Those answers eventually came in the form of a million dollar word: Eosinophilic Esophagitis. One in 10,000 people were diagnosed with it when Levi was first diagnosed. We suddenly found ourselves in the realm of rare disease. Eosinophilic Esophagitis (EoE) is a disease that acts similar to an auto-immune disease but is not actually classified as such. It is allergy related and children who have EoE often have food allergies along with it, but it is not a food allergy. When Levi would ingest “trigger foods” (food that his body did not like) his body would react to them in the same way they would a parasite. The eosinophil is a white blood cell that combats things like parasites. They were prominent in his esophagus, where there should actually be none. When these eosinophils set up shop in an esophagus it renders the esophagus useless, and causes permanent damage. We also knew he was having issues somewhere else in his GI tract but he was so young we couldn’t pin down the exact cause just yet. There’s no cure for Eosinophilic Esophagitis (EoE), and less than 10% of children outgrow it. There is no medication approved to treat EoE, but research has found that food avoidance and off-label use of medications like Budesonide (used by asthma patients in nebulizers) when they are swallowed do help.
We switched from the GI we had to the best GI to go to in DFW for this disease. In our opinion we would try him out before we headed to Cincinnati, which is basically the headquarters for research for Eosinophilic Gastrointestinal Disorders (EGIDs). It turned out that we loved this GI, he had Levi’s absolute best interest at heart, and he loved Levi. He had our back, he was very knowledgeable about EGIDs, and was one of the few doctors who adhered to the TIGERS consensus (the prominent written document on how to treat EGIDs in regards to medication, food trials, etc.), so we kept Levi’s treatment with him.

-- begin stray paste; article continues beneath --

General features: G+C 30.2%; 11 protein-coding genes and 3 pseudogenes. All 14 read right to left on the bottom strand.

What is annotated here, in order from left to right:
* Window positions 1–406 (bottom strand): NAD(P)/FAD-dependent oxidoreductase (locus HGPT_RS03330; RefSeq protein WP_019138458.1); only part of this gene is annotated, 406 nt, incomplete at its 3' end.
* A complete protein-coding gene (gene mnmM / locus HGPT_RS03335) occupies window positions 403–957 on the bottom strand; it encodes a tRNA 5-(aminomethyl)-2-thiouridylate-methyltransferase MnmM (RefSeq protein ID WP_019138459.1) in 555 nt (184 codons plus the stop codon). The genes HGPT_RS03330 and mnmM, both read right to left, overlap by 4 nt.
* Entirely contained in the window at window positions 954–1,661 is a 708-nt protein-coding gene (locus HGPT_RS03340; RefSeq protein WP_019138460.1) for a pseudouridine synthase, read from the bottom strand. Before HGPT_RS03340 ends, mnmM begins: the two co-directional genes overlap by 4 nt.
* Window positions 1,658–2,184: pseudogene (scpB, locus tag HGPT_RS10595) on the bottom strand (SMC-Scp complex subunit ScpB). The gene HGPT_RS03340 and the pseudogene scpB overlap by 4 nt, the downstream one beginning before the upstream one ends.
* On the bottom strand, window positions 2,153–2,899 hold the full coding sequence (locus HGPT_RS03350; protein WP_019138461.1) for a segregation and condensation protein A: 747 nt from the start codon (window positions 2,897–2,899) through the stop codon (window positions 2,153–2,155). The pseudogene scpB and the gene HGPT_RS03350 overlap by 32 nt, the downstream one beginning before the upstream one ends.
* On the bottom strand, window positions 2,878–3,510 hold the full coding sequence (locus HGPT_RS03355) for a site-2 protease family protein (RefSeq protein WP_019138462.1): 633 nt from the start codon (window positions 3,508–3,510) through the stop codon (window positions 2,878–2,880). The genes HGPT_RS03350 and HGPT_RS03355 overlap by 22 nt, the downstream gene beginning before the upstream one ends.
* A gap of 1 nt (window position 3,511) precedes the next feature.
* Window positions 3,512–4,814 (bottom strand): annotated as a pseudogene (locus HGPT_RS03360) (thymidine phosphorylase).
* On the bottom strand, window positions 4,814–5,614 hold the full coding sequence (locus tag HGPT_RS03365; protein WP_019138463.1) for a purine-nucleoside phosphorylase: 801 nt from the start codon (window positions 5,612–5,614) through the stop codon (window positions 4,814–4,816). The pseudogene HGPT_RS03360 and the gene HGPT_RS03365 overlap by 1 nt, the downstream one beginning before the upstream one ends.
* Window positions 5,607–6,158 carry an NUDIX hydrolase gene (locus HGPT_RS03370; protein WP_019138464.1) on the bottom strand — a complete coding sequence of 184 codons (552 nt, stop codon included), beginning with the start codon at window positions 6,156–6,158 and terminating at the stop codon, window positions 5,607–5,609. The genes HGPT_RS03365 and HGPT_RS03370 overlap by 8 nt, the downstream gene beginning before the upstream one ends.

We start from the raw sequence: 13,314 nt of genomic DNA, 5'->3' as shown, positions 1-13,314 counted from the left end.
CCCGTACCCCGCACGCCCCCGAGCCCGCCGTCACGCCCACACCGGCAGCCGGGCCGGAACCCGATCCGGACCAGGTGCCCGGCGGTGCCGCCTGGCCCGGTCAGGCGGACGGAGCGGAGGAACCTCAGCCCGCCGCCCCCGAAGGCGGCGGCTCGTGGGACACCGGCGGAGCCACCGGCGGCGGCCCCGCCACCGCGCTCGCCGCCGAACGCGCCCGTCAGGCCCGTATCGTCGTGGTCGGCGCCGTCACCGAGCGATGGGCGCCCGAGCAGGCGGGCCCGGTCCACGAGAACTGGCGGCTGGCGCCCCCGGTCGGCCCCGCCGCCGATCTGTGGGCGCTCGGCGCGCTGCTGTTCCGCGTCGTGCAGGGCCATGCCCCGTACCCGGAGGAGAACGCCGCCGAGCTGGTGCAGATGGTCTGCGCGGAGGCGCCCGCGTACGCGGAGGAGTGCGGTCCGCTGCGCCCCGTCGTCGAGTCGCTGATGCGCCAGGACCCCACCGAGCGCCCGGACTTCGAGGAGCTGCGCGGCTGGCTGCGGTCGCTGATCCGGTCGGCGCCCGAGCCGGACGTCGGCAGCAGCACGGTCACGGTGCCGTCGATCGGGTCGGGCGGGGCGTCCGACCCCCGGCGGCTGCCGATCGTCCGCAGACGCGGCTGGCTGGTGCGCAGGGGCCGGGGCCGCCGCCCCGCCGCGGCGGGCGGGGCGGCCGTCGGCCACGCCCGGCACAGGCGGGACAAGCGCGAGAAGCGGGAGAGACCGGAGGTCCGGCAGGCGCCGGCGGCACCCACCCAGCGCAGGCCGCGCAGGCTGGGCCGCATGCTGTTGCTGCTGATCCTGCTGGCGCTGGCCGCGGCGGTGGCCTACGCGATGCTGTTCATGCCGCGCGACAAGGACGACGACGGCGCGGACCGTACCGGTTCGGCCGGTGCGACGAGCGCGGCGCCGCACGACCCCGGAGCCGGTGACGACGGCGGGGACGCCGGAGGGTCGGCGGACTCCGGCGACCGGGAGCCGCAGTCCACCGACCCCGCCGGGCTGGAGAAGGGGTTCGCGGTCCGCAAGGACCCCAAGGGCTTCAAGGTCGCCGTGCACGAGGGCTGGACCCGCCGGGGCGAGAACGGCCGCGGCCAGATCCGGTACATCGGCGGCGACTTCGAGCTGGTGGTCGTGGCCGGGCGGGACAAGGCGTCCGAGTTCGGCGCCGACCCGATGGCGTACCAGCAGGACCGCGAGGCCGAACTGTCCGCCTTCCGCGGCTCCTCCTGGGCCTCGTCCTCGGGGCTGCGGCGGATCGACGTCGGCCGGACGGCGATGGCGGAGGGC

Levi now found himself on 4 new medications, one to help heal is intestines, one to stimulate his appetite (when food causes pain the last thing you want to do is eat), one to bring him out of an EoE flare and to hopefully stabilize the disease, and one to promote gut flora. He was to drink a special hypoallergenic formula which is where he would receive most of his nutrition. In the meantime Levi could not eat wheat, soy, dairy, eggs, fish, shellfish, peanuts, and tree nuts, as these were all common triggers for EoE flares. All restaurants except one were out of the question. We had to get new cook ware only for Levi’s food. We found special food for him (that often tasted terrible). You name it in our lives it changed. He was having regular scopes to watch his esophagus and colon to see how the disease was affecting him.
In the next turn of events we also learned that he was infected with c-diff, salmonella, and shigella, so we started the road to clearing all of that up.